Book Review: Midnight at the Mansion by Steven K. Smith
Disclaimer: I received this book as a Goodreads giveaway for the purpose of writing this review. No other compensation was requested or received.
Brothers Sam and Derek, and Sam’s friend Caitlin, are enjoying a day at Maymont, a historic estate in Richmond, Virginia. A man Sam and Caitlin meets seems very interested in the estate’s bald eagles. That same man later is seen running away from the estate, chased by two dangerous-looking fellows. He drops his cellphone in his flight, and before it goes dead, it gives the children a cryptic clue.
Now the kids must unravel a threat to the eagles, and also to themselves. Their parents wouldn’t approve of putting themselves in danger…but surely convincing Caitlin’s father to take them hiking wouldn’t hurt.
This is the fifth book in The Virginia Mysteries series of children’s mysteries. It provides some perilous thrills for young readers (aimed at about fifth-graders like Sam & Caitlin; Derek’s a touch older) while teaching them a little bit about Virginia history and landmarks.
There isn’t a whole lot of actual mystery here–book-smart Caitlin figures out pretty much exactly what’s going on, and only their worries about not being taken seriously prevent the kids from simply telling a responsible adult who would end the book’s plot about halfway through. Derek’s physical bravery gets them in trouble about as often as it gets them out; Sam is more cautious, but rises to the occasion when the crunch comes.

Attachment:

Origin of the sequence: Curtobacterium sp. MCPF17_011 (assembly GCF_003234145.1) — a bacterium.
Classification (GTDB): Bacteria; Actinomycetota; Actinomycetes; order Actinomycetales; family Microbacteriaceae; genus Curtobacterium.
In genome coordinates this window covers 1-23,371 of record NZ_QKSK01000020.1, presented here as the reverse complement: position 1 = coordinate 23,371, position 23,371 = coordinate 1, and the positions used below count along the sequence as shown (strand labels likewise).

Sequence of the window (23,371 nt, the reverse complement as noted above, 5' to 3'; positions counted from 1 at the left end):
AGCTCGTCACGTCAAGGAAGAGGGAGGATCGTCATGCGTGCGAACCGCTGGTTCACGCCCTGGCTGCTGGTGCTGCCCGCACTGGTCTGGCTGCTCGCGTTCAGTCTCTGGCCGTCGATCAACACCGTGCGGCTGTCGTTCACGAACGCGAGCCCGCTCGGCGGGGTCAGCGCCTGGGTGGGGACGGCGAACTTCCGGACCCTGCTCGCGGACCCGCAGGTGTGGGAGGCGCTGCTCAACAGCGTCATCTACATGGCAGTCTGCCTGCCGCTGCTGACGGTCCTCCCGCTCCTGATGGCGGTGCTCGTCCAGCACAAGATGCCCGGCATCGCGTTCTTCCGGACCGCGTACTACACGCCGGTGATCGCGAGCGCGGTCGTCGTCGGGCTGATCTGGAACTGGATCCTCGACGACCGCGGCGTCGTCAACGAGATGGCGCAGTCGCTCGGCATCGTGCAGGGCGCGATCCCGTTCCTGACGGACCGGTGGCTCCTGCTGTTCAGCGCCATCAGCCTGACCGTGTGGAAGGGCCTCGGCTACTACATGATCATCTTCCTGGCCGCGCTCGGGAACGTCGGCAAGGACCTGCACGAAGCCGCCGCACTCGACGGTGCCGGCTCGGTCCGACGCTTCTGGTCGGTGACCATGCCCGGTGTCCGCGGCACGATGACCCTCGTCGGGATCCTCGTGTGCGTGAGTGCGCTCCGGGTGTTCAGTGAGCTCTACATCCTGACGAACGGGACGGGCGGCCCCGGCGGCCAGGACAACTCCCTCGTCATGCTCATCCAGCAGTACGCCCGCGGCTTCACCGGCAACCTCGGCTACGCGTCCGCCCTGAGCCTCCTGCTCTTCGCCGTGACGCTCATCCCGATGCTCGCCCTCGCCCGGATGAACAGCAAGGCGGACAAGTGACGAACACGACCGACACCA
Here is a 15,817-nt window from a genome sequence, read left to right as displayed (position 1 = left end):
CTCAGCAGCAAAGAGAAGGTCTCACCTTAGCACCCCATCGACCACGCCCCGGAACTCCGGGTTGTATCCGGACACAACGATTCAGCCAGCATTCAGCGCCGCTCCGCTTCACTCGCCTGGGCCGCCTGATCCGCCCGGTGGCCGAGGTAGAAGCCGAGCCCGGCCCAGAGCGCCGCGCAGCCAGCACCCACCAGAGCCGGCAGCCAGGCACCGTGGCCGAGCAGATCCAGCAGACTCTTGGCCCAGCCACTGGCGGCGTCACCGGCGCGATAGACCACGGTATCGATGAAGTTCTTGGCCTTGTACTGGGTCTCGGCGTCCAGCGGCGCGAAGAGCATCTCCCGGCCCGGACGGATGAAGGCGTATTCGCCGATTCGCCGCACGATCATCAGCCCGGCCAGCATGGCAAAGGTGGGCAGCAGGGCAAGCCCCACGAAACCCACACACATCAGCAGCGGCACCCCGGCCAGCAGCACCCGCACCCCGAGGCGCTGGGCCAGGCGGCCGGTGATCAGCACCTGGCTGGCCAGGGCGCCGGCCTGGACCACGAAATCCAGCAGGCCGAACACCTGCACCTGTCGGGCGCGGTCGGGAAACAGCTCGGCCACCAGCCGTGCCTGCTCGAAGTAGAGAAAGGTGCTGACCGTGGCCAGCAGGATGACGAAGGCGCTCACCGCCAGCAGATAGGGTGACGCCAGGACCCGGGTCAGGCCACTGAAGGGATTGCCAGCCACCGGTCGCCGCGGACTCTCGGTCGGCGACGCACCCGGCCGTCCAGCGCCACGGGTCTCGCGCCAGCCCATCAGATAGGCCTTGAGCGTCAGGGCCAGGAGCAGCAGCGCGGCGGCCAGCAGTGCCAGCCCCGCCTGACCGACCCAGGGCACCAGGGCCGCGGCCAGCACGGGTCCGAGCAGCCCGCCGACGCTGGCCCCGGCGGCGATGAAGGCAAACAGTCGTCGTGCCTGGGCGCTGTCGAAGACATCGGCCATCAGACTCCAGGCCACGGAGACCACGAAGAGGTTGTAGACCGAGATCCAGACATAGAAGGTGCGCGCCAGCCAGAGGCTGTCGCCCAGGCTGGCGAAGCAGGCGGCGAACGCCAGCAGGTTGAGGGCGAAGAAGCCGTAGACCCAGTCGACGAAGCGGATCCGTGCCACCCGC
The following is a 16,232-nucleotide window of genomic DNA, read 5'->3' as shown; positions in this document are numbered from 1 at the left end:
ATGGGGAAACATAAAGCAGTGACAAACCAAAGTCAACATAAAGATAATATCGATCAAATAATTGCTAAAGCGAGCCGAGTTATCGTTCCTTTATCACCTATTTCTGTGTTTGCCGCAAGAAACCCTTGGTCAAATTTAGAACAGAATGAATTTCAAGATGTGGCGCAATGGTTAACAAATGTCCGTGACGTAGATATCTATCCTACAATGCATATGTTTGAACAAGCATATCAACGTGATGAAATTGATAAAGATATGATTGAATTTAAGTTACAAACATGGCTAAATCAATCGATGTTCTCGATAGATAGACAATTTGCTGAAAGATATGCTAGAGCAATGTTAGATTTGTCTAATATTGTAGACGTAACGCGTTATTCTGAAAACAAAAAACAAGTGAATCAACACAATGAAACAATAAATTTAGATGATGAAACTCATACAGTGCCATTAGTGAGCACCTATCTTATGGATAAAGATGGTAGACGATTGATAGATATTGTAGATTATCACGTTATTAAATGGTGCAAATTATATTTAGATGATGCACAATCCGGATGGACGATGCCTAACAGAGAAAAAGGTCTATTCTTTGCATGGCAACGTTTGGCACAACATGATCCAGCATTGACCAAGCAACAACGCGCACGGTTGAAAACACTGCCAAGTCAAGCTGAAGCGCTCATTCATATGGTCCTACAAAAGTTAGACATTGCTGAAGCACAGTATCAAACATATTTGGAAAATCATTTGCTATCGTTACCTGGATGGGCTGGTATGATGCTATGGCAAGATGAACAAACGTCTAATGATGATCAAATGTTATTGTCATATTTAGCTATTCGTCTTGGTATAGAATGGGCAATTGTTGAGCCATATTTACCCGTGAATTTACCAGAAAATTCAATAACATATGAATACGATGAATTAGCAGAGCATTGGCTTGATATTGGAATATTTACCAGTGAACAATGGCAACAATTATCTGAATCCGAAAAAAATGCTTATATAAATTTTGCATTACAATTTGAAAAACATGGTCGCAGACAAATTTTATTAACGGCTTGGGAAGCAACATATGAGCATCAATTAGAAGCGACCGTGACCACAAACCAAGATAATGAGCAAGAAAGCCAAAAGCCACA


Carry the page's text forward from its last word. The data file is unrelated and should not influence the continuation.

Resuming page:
The crooks behave rather stupidly to give the children a chance at cracking the case; masterminds these are not.
There’s a bit of talk about endangered species, and a passing reference to race-based classism. A Confederate-themed biker gang appears as good guys; parents may want to discuss with young readers why that might come off as uncomfortable to some people.
Derek teases Sam frequently about various things, including his friendship with Caitlin. Sam and Caitlin themselves are just good friends so far as this book goes.
This book is self-published, but well put together. It’s double-spaced for reading ease, I didn’t spot any typos, and the cover is appropriate for the story–more symbolic than it might first appear, but that is definitely the Maymont Mansion.
Recommended primarily for kids living in the Virginia area, or who have relatives living there, but it should suit any fifth-grade mystery lover.